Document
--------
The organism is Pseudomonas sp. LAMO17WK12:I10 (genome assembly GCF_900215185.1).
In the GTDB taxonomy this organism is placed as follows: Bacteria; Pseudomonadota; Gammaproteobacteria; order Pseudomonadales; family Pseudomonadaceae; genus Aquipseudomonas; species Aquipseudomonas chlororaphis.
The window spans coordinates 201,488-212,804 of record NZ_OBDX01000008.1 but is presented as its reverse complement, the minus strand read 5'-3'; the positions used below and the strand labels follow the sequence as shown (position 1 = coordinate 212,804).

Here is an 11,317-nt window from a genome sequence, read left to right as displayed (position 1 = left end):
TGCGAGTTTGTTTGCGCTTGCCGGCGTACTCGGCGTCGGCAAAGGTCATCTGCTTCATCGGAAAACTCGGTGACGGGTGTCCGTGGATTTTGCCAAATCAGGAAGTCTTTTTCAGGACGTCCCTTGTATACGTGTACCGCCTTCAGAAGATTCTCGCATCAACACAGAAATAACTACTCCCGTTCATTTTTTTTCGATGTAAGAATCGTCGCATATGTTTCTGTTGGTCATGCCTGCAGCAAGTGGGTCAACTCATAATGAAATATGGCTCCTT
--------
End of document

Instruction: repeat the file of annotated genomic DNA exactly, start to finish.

The organism is Pseudomonas sp. LAMO17WK12:I10 (genome assembly GCF_900215185.1).
In the GTDB taxonomy this organism is placed as follows: Bacteria; Pseudomonadota; Gammaproteobacteria; order Pseudomonadales; family Pseudomonadaceae; genus Aquipseudomonas; species Aquipseudomonas chlororaphis.
The window spans coordinates 201,488-212,804 of record NZ_OBDX01000008.1 but is presented as its reverse complement, the minus strand read 5'-3'; the positions used below and the strand labels follow the sequence as shown (position 1 = coordinate 212,804).

Here is an 11,317-nt window from a genome sequence, read left to right as displayed (position 1 = left end):
TGCGAGTTTGTTTGCGCTTGCCGGCGTACTCGGCGTCGGCAAAGGTCATCTGCTTCATCGGAAAACTCGGTGACGGGTGTCCGTGGATTTTGCCAAATCAGGAAGTCTTTTTCAGGACGTCCCTTGTATACGTGTACCGCCTTCAGAAGATTCTCGCATCAACACAGAAATAACTACTCCCGTTCATTTTTTTTCGATGTAAGAATCGTCGCATATGTTTCTGTTGGTCATGCCTGCAGCAAGTGGGTCAACTCATAATGAAATATGGCTCCTT